On April 3, 2017, as Jupiter made its nearest approach to Earth in a year, NASA’s Hubble Space Telescope viewed the solar system’s largest planet in all of its up-close glory.
As British royal families fought the War of the Roses in the 1400s for control of England’s throne, a grouping of stars was waging its own contentious skirmish — a star war far away in the Orion Nebula.
For the first time, scientists using NASA’s Hubble Space Telescope have witnessed a massive object with the makeup of a comet being ripped apart and scattered in the atmosphere of a white dwarf, the burned-out remains of a compact star.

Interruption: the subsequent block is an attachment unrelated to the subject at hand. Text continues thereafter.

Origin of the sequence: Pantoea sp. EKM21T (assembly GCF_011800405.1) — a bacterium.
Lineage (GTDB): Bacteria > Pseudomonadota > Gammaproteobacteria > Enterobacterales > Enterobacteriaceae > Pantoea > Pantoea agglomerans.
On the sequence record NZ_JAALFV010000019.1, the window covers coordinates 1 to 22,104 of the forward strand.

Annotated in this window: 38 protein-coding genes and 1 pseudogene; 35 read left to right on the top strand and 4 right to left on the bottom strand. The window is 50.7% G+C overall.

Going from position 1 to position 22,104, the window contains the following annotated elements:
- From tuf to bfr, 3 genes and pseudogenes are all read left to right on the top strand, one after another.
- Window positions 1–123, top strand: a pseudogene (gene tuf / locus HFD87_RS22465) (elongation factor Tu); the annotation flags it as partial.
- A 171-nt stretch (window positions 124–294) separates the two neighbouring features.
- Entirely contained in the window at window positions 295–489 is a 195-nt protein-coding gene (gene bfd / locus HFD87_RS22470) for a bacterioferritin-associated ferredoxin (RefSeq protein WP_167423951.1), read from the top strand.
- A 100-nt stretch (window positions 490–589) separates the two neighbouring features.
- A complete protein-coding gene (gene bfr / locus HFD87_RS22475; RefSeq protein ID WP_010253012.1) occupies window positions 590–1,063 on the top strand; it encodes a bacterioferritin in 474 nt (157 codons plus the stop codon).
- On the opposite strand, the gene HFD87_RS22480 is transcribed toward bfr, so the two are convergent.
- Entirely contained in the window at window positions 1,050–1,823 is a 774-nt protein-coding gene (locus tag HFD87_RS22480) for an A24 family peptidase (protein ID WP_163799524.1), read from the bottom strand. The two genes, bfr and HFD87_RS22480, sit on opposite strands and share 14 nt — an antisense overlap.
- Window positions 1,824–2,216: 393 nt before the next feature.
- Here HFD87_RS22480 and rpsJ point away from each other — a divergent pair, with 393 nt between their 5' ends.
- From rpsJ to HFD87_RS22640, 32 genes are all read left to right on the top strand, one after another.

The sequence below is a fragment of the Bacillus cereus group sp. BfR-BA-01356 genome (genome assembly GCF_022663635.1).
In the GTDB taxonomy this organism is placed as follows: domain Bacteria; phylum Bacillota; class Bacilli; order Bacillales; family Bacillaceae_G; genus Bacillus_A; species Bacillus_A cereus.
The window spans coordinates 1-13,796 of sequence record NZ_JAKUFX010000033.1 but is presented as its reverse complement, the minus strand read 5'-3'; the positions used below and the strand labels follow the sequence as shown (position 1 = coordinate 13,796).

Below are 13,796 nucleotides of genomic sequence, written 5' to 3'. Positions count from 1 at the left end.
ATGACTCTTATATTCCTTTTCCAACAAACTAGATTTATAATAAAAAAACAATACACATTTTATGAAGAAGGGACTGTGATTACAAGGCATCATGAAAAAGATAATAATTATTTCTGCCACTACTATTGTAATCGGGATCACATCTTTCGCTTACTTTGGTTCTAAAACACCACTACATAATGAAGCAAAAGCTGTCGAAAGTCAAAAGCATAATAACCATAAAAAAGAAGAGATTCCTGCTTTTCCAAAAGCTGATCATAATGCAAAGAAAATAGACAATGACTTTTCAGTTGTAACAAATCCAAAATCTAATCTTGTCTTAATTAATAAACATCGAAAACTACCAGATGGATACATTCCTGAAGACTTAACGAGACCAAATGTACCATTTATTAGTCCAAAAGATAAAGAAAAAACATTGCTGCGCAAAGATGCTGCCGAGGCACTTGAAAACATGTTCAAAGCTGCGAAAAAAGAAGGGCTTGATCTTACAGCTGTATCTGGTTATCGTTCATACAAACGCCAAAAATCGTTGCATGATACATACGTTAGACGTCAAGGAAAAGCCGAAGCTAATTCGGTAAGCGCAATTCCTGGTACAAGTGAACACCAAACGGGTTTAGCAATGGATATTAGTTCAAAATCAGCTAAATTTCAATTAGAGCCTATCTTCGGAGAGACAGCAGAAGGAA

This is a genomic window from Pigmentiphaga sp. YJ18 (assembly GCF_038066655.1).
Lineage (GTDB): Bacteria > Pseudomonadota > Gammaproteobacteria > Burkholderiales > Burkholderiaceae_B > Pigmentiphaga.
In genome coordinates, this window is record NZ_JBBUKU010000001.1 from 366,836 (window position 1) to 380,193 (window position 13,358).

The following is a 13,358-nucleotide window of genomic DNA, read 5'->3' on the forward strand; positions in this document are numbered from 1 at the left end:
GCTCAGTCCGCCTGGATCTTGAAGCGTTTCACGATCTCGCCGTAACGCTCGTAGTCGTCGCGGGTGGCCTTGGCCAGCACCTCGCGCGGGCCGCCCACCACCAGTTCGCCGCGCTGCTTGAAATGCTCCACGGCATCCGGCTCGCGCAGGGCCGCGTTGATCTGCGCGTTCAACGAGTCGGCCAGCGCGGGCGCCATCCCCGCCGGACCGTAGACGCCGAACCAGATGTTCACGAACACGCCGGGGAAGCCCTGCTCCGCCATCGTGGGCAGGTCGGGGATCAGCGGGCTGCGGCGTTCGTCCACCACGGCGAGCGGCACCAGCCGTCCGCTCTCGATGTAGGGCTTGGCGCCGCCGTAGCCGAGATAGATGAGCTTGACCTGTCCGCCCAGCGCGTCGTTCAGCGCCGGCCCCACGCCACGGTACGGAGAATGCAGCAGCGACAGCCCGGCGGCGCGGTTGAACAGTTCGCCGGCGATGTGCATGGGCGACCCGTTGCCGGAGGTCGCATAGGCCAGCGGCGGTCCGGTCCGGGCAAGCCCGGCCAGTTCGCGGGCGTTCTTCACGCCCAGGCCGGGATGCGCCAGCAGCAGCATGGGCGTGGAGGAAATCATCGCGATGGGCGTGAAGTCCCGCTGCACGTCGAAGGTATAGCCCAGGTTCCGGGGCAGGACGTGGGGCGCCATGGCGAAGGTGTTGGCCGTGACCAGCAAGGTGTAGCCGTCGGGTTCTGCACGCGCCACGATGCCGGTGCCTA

Hubble will soon start seeing double.
Searching for planets around other stars is a tricky business. They’re so small and faint that it’s hard to spot them. But a possible planet in a nearby stellar system may be betraying its presence in a unique way: by a shadow that is sweeping across the face of a vast pancake-shaped gas-and-dust disk surrounding a young star.
“Such stunning cosmic coincidences reveal so much about nature.”
~ Leonidas Moustakas, Jet Propulsion Laboratory
NASA has announced a teleconference to be held on Monday afternoon next week, during which it will present new findings from images of Europa, one of the largest of Jupiter’s 67 known moons, captured by the Hubble Space Telescope.